The main issue was that the Plaintiffs accused Apple of misrepresenting the software update. The suit says that Apple promoted iOS 9 as being compatible with the iPhone 4S and “would improve or ‘enhance performance’ for its customers that downloaded the software update. Instead, Plaintiffs contend, iOS 9 significantly slowed down the performance of their iPhone 4S devices.” Apple promoted the iOS 9 update by stating that it was “Faster and more responsive.” The company added that it makes more efficient use of the CPU and GPU to deliver faster scrolling, smoother animation, and better overall performance.” Apple also said that web pages, emails, and messages render faster with the update.
In December 2015, a group of iPhone 4S owners filed a class-action lawsuit, claiming that the September 2015 iOS 9 update caused performance issues with their device. Chaim Lerman, a member of the class, stated in 2015 that his iPhone 4s was running slower and no longer functioning normally. As a result, he claims that users believe they must “spend hundreds to buy a new phone.”
Those who believe that they are entitled to the $15 need to “submit a declaration under the penalty of perjury that, to the best of their knowledge, (1) they downloaded iOS 9, or any version thereof, onto their iPhone 4S; (2) they lived in New York or New Jersey at the time that they first downloaded any version of iOS 9; and (3) their iPhone 4S. experienced a significant decline in performance as a result.” Apple will create a website and a toll-free phone number for consumers
After bouncing around the legal system for over six years, a settlement was proposed to the court that would have Apple put aside $20 million to compensate iPhone 4S owners in New York and New Jersey who experienced poor performance on their iPhone 4S after installing iOS 9. The settlement will pay $15 to each plaintiff although that amount could be lowered if more valid claims than expected are submitted.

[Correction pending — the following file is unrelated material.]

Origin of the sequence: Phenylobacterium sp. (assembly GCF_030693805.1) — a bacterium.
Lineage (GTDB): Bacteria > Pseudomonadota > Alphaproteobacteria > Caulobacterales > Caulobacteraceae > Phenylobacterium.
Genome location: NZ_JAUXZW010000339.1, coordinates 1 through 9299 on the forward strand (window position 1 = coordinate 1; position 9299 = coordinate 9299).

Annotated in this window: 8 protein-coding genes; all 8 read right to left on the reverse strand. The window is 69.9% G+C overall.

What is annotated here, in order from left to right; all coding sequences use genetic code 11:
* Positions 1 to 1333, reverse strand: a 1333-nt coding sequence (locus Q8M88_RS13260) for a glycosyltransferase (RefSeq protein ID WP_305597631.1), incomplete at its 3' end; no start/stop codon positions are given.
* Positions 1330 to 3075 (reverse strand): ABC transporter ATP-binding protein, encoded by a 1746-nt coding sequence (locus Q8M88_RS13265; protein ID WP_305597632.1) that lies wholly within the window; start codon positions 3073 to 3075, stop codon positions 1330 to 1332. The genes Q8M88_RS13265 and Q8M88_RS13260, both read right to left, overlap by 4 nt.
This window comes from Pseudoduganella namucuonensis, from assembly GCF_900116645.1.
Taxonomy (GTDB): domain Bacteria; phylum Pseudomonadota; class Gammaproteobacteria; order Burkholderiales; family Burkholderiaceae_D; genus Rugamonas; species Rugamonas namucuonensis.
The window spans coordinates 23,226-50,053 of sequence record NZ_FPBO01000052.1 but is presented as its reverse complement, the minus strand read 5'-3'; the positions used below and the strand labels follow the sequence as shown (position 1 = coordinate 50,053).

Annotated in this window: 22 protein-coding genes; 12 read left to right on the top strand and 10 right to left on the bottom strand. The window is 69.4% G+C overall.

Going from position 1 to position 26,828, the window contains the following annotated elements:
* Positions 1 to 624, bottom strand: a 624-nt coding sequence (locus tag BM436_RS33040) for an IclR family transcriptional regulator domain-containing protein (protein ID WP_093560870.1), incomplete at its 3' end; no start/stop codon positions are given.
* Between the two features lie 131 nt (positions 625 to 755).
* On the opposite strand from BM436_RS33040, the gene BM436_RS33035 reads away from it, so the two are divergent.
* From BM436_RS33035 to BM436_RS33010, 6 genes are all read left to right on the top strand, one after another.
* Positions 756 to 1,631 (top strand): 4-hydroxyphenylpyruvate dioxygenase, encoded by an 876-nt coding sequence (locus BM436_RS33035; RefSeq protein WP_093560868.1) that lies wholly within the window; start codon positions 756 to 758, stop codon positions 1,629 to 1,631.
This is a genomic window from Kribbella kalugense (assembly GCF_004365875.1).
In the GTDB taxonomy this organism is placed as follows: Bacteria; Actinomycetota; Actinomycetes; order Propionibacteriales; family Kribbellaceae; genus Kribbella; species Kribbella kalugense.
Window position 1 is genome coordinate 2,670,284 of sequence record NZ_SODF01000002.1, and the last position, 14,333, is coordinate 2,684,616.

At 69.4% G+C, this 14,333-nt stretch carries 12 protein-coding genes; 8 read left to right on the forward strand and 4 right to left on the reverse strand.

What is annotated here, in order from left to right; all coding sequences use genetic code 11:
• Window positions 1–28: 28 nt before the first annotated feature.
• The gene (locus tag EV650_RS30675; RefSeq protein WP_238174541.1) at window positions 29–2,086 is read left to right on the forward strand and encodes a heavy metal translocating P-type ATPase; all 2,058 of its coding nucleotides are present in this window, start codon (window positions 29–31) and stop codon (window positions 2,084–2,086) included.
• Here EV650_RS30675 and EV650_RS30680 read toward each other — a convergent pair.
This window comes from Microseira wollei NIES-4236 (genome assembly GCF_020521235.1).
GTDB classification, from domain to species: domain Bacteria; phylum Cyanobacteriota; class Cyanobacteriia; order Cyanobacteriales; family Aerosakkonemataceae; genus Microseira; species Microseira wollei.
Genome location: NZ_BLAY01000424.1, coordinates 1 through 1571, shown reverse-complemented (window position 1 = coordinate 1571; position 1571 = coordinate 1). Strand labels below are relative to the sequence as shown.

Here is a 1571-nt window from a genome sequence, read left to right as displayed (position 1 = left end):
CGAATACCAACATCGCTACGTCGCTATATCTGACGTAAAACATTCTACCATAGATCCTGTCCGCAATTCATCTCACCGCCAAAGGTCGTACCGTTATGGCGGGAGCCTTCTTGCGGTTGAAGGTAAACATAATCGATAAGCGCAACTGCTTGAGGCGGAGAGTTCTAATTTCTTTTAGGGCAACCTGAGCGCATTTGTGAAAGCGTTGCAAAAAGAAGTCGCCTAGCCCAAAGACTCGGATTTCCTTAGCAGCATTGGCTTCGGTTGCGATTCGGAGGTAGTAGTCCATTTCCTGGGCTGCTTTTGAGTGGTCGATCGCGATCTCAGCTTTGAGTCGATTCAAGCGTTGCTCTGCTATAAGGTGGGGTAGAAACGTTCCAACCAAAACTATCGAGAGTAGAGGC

Both sides have taken this lawsuit as far as they wish it to go and both are pushing the settlement to the court. The latest filing seeks approval for the settlement from the Plaintiffs and from Apple and calls the $15 payment a successful outcome of the case because “Apple argued throughout the litigation that even if Plaintiffs succeeded in proving their claims, which Apple vigorously contested, actual damages as measured by the secondary market price did not exceed $15 per device.” The original pricing in the U.S. for the iPhone 4S was $199 for the version with 16GB of storage, $299 for the 32GB unit, and $399 for the 64GB model. This pricing was for consumers willing to sign a two-year contract with their carrier. Non-subsidized pricing varied between Verizon and AT&T, the only two U.S. carriers that sold the iPhone at the time.
Apple will create a website and a 1-800 toll-free phone number that will keep consumers up to date. The fact that this case has been running for over six years means that you can chalk this up as another victory for the lawyers. According to a court filing, the case generated 48,000 documents producing 539,000 pages, 15 depositions (including the plaintiffs, 11 Apple employees, and the Parties’ class certification experts), and 770 pages of experts’ reports.